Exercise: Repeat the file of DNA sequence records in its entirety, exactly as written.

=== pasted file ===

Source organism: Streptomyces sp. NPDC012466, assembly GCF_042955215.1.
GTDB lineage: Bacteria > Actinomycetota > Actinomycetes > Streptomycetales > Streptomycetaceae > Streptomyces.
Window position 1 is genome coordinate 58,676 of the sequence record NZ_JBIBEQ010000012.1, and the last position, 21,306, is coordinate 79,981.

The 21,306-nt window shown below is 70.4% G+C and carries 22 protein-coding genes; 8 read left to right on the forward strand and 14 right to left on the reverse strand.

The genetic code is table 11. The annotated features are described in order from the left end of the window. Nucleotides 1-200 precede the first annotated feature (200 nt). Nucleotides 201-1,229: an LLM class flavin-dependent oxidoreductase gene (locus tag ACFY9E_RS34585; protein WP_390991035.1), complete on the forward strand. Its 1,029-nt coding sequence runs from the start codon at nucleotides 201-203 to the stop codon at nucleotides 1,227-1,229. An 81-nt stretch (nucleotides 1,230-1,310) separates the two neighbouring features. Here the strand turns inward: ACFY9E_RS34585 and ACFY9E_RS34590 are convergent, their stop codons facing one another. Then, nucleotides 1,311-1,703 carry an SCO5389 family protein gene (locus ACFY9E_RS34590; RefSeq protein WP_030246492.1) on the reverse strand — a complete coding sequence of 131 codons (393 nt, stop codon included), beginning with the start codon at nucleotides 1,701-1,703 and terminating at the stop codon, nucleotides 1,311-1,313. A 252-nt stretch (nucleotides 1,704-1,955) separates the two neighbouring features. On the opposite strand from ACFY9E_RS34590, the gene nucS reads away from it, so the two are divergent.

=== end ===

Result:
Source organism: Streptomyces sp. NPDC012466, assembly GCF_042955215.1.
GTDB lineage: Bacteria > Actinomycetota > Actinomycetes > Streptomycetales > Streptomycetaceae > Streptomyces.
Window position 1 is genome coordinate 58,676 of the sequence record NZ_JBIBEQ010000012.1, and the last position, 21,306, is coordinate 79,981.

The 21,306-nt window shown below is 70.4% G+C and carries 22 protein-coding genes; 8 read left to right on the forward strand and 14 right to left on the reverse strand.

The genetic code is table 11. The annotated features are described in order from the left end of the window. Nucleotides 1-200 precede the first annotated feature (200 nt). Nucleotides 201-1,229: an LLM class flavin-dependent oxidoreductase gene (locus tag ACFY9E_RS34585; protein WP_390991035.1), complete on the forward strand. Its 1,029-nt coding sequence runs from the start codon at nucleotides 201-203 to the stop codon at nucleotides 1,227-1,229. An 81-nt stretch (nucleotides 1,230-1,310) separates the two neighbouring features. Here the strand turns inward: ACFY9E_RS34585 and ACFY9E_RS34590 are convergent, their stop codons facing one another. Then, nucleotides 1,311-1,703 carry an SCO5389 family protein gene (locus ACFY9E_RS34590; RefSeq protein WP_030246492.1) on the reverse strand — a complete coding sequence of 131 codons (393 nt, stop codon included), beginning with the start codon at nucleotides 1,701-1,703 and terminating at the stop codon, nucleotides 1,311-1,313. A 252-nt stretch (nucleotides 1,704-1,955) separates the two neighbouring features. On the opposite strand from ACFY9E_RS34590, the gene nucS reads away from it, so the two are divergent.